No one knows what the body can do. -Spinoza

Friday, July 31, 2009

Unnecessary Self-Indulgence

I've been reflecting on the richness of human experience. How we can't help, too, but tell stories about our own lives, about each others lives. The way in which to make sense of what it is we see around us, what we see in each other, is to construct a narrative about the themes, the events, the congruence of moments. The story we construct provides an order to what we see, a way to understand what it is we are living out as a life. But in doing so, the richness of life is subsumed into the narrative. That is, the narrative simply cannot capture the complexity of these lives we live. And yet, we must tell ourselves a story so that we may make decisions, so that we may communicate with each other about what it is we have done, what we intend to do, where we think we are heading, what our days are like.

My friend Shiloh tells a story about how some relationships with others begin in a way that seems to already show how the relationship itself may end. We fall in love with someone already knowing that the love will not last beyond some point in the future. We see a story from the beginning of the interaction that reveals the arc, the limit of the commitment we can make to that person. Perhaps that other person's interests will move them to another city; they're training for a job that will demand they move, for example. Perhaps their daily habits will disagree with your own--maybe they're messy, and you're not. Other times, perhaps the love itself is simply temporary. Later, these relationships seem to stand as a story in the arc of our own life. We talk about them as if they were lessons for us, or, as if they represent a point in our lives when we acted a particular way. The relationship begins to represent something other than itself. It becomes its own story, or our story, rather--one of the ways we explain to ourselves how we got from that point in our lives to now.

Then, rarely, there are relationships in which such limit does not show itself so readily. The wealth of the interaction is too rich, too fertile to be subsumed by a narrative. Something about the complexity of what you two share means what it has to offer cannot be predicted, even if it can be relied upon. In such cases, there are surely many stories that could be told about the relationship shared with that person, and yet, the story is, from the beginning, smaller than the value of the love shared. Instead, we tell stories about what we share with the other person as a means to point to what we appreciate and yet understand as larger than than what we can say. The love is rich. The relationship is a complexity of experiences that cannot be adequately captured by a host of narratives. Life blooms.

Tonight I sat on the back deck of Enoch's house. The sun was setting slowly, as it does here in the summer in Canada. The light in the North was a rosy pink, and it reflected against the corrugated wall of the industrial building up the road. Electrical lines cut through the pale gray-blue sky not yet touched by pink. A single cloud bloomed out against the horizon as if diving strong into the approaching dark. I sat drinking in the liquid light of the moment. Three stories below me a man listening to his mp3 player and carrying a skateboard walked quickly along the sidewalk. He did not realize I was there able to see him. His face was stern, pointing to the destination he hurried off to and so he did not look up. The light descended again, the rosy pink spreading itself over the base of the diving cloud. It was a moment too simple to include in a narrative, and a moment too rich to step away from too.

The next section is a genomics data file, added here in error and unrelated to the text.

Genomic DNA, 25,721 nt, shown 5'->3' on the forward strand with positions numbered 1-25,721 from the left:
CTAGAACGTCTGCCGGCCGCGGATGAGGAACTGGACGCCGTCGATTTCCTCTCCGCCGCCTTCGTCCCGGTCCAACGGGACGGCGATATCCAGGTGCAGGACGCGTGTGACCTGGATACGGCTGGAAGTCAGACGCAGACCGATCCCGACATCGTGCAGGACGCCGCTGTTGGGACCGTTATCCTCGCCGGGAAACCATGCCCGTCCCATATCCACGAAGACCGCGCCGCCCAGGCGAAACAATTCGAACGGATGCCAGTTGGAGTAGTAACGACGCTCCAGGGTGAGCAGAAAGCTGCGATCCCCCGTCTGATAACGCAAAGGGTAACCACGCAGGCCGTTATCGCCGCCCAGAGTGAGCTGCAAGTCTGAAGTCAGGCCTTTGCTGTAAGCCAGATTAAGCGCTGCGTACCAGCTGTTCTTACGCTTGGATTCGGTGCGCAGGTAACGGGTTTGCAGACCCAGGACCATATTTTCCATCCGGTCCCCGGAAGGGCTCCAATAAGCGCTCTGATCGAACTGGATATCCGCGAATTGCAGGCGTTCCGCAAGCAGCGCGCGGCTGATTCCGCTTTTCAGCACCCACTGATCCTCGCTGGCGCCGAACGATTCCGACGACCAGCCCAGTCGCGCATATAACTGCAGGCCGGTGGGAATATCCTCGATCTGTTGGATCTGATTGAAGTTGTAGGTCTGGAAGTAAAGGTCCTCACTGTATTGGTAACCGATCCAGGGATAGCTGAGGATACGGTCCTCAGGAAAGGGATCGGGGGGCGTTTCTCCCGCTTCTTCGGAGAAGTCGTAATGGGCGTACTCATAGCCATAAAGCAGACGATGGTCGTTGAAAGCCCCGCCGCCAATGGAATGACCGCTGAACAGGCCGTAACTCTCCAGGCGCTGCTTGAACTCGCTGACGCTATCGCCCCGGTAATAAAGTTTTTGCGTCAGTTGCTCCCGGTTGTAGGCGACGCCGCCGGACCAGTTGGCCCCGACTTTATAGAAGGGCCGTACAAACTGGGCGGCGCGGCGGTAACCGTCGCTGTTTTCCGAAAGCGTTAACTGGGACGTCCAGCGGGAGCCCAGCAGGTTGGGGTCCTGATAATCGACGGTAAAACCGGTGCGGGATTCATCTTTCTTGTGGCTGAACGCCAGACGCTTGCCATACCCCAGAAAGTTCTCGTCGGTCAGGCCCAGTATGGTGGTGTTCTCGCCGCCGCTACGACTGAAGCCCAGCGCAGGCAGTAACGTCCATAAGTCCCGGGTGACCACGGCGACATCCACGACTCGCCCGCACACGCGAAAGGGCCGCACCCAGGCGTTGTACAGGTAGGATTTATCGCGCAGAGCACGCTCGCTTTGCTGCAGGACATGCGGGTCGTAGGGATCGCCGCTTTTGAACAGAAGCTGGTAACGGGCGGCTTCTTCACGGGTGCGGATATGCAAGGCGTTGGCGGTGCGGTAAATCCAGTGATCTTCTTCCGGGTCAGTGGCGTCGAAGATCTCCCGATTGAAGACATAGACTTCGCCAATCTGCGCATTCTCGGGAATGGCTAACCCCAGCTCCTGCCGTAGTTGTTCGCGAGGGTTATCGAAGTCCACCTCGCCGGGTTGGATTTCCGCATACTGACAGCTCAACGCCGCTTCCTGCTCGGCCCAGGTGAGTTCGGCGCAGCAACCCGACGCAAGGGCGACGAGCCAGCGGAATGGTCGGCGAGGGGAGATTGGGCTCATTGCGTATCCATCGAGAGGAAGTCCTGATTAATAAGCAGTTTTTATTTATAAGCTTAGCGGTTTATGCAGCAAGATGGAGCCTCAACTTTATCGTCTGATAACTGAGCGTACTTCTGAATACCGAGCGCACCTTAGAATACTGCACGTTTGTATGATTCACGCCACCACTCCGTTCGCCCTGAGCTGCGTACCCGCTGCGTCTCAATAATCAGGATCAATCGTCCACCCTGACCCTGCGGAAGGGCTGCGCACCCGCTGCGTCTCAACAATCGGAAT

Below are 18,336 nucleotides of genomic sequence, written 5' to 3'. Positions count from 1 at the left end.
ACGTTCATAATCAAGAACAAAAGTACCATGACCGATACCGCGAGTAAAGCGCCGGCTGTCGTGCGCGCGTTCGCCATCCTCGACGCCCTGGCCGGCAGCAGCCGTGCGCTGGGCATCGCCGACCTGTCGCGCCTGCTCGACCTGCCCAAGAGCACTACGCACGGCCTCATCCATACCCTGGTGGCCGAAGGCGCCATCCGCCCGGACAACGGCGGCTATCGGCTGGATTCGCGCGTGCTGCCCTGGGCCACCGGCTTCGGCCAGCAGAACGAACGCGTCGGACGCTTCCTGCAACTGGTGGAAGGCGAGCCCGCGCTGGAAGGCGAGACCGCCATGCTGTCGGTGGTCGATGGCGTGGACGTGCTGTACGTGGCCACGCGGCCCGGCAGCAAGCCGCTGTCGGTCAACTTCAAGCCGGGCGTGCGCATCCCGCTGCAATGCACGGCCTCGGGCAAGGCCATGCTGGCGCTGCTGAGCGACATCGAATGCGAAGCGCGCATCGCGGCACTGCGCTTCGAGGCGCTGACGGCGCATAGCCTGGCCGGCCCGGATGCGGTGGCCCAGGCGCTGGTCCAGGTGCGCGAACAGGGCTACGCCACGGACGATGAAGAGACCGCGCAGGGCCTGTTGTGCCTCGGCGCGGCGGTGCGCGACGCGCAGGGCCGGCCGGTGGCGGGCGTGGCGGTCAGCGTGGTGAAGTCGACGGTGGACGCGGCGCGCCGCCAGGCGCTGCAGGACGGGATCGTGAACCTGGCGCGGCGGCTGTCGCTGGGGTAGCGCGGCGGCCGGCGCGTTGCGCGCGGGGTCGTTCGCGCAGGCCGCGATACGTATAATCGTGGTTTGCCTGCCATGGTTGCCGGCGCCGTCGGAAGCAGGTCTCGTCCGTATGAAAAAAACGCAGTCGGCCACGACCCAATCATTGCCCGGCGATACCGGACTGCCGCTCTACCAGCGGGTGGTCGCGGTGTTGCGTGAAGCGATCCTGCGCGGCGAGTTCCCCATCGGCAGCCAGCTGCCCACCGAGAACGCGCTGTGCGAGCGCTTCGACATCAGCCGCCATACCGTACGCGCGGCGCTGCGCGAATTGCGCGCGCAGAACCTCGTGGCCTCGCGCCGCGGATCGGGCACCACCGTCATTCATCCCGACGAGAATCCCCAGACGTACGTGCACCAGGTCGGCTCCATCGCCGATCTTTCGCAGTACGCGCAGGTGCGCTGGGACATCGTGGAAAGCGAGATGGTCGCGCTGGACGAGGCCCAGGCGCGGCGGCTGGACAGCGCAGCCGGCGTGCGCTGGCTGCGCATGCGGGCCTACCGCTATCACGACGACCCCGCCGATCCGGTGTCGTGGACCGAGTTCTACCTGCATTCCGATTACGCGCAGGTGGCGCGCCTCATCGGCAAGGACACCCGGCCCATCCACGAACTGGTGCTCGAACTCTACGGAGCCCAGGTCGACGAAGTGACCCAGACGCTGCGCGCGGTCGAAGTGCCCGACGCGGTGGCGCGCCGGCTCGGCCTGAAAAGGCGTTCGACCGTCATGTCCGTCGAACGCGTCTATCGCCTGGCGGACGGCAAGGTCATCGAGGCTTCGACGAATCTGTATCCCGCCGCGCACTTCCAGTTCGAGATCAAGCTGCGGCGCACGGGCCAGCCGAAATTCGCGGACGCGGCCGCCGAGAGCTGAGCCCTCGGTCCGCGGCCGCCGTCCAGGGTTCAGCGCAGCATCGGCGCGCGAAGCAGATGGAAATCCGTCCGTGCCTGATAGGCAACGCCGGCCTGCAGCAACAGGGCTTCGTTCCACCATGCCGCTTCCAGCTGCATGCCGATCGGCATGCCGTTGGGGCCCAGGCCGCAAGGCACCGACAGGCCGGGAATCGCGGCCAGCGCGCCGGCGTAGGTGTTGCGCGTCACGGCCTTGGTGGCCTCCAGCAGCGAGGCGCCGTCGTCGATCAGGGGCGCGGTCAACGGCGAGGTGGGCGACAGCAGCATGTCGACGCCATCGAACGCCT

Next week I leave Montreal again. I return to my life in the American Southwest; a life in a small town, set in the mountains, full of people unlike those that live here in French Canada. I will shift back to a daily experience quite different from the one I've celebrated here in Quebec all summer. There will be no bagels. It will be impossible to find a restaurant that serves Tokaji Aszu. There will not be a bar with mechanical bull riding, and a quonsit hut ceiling. I will not be there with these friends.

I've been reflecting on the richness of human experience as I consider the strangeness and sanctity of this movement I make between two very different places. When I moved from Montreal to the American Southwest a year ago I knew what to expect. I'd lived there before. There was a clear story I could tell myself about why I was making the move, and about aspects of what the year would be like. This summer when I returned to Montreal I realized I had no idea what the summer would be like. There were various activities I could look forward to returning to, people I knew I would spend time with, and yet it was also clear I wanted to open to something more than a pre-expected, pre-planned summer. Indeed, I changed my plane ticket three times to extend my stay. I've reached the limit of the ability to stay longer, and so I fly south again on Wednesday.

Montreal is a city with which I share a relationship too rich to tell a simple story. I left here a year ago afraid it would stand simply as a story-moment in my life, an account I could give about "that" stage, those several years in Quebec. I'd list what I learned, what kinds of things I did, it would be simply another city I'd lived in. But the life I've been lucky enough to have here is too full for that. I will carry with me a slew of vignettes about this place. But I will also take with me moments like the changing pink of the sky-- a moment too small, really, to bother with describing, and yet a moment full of the inexplicable beauty of a place I see through love.

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